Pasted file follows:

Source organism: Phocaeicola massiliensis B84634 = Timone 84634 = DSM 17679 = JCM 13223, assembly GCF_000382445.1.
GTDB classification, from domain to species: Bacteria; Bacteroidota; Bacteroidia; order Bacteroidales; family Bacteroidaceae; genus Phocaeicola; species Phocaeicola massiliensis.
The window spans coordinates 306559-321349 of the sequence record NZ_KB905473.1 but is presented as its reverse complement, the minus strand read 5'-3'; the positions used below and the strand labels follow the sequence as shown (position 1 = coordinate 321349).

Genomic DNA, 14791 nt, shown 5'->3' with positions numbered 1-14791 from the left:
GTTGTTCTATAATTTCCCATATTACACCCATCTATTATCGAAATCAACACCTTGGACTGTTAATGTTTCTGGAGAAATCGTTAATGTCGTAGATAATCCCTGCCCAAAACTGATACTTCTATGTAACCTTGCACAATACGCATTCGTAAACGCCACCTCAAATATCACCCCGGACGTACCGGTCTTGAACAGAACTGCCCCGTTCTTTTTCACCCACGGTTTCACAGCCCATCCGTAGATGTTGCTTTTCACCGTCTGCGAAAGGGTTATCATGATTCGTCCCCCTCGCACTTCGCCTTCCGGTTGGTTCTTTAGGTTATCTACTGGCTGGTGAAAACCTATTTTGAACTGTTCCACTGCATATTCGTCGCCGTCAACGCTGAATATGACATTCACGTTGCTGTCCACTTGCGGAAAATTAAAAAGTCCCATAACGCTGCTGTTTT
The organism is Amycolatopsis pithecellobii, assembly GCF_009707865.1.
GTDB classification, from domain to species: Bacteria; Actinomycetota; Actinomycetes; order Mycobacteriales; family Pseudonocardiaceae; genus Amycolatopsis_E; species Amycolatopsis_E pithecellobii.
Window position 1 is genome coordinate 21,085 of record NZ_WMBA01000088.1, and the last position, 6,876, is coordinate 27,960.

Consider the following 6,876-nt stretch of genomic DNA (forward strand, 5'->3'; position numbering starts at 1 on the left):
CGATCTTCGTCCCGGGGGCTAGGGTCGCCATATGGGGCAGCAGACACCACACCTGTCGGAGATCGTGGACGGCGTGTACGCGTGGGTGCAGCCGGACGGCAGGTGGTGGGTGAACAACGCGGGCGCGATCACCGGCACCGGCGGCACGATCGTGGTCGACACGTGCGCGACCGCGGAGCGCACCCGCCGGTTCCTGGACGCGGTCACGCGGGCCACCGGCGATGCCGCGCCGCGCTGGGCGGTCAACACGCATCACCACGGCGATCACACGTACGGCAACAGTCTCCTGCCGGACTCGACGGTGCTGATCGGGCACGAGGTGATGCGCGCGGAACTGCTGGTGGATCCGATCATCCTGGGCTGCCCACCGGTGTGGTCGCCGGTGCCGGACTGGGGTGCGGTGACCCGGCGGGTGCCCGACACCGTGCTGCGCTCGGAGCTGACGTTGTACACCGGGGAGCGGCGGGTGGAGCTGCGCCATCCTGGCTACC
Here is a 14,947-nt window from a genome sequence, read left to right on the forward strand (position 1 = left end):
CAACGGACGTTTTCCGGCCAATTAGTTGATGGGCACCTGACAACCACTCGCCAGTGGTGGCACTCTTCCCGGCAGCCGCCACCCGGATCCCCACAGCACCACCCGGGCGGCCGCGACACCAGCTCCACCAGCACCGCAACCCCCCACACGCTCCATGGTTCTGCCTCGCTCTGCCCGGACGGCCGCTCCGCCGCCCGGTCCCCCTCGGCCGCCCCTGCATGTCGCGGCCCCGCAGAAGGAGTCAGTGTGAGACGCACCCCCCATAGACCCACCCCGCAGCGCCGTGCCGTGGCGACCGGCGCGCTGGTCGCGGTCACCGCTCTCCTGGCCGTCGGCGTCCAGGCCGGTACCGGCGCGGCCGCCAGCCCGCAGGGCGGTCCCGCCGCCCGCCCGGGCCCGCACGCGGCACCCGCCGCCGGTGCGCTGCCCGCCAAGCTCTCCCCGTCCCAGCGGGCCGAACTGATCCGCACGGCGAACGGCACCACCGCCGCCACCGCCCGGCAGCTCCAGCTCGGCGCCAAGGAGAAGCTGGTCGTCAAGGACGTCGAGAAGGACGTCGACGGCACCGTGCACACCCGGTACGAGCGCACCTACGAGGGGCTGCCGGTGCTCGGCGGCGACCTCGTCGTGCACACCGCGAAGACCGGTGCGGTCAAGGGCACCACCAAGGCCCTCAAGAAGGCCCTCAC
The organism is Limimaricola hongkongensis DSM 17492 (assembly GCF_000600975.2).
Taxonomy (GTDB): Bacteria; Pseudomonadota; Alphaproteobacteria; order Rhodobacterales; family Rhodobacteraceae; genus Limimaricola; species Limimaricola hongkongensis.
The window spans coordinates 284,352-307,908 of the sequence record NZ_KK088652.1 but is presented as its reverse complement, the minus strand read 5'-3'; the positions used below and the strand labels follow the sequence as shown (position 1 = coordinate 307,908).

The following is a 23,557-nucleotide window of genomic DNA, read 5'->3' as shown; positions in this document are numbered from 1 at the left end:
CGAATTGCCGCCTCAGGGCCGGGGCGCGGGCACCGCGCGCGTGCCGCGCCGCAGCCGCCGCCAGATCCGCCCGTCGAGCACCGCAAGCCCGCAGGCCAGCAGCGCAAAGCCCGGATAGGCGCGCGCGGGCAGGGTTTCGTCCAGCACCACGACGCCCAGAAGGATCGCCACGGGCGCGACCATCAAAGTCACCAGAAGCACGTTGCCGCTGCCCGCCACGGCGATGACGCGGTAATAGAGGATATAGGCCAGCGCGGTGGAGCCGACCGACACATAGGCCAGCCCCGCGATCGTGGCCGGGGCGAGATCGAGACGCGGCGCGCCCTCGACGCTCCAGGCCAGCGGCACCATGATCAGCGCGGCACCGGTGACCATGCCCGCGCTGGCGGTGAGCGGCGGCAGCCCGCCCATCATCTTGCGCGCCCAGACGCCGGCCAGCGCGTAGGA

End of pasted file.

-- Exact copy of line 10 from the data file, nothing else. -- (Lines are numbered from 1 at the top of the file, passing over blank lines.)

CGATCTTCGTCCCGGGGGCTAGGGTCGCCATATGGGGCAGCAGACACCACACCTGTCGGAGATCGTGGACGGCGTGTACGCGTGGGTGCAGCCGGACGGCAGGTGGTGGGTGAACAACGCGGGCGCGATCACCGGCACCGGCGGCACGATCGTGGTCGACACGTGCGCGACCGCGGAGCGCACCCGCCGGTTCCTGGACGCGGTCACGCGGGCCACCGGCGATGCCGCGCCGCGCTGGGCGGTCAACACGCATCACCACGGCGATCACACGTACGGCAACAGTCTCCTGCCGGACTCGACGGTGCTGATCGGGCACGAGGTGATGCGCGCGGAACTGCTGGTGGATCCGATCATCCTGGGCTGCCCACCGGTGTGGTCGCCGGTGCCGGACTGGGGTGCGGTGACCCGGCGGGTGCCCGACACCGTGCTGCGCTCGGAGCTGACGTTGTACACCGGGGAGCGGCGGGTGGAGCTGCGCCATCCTGGCTACC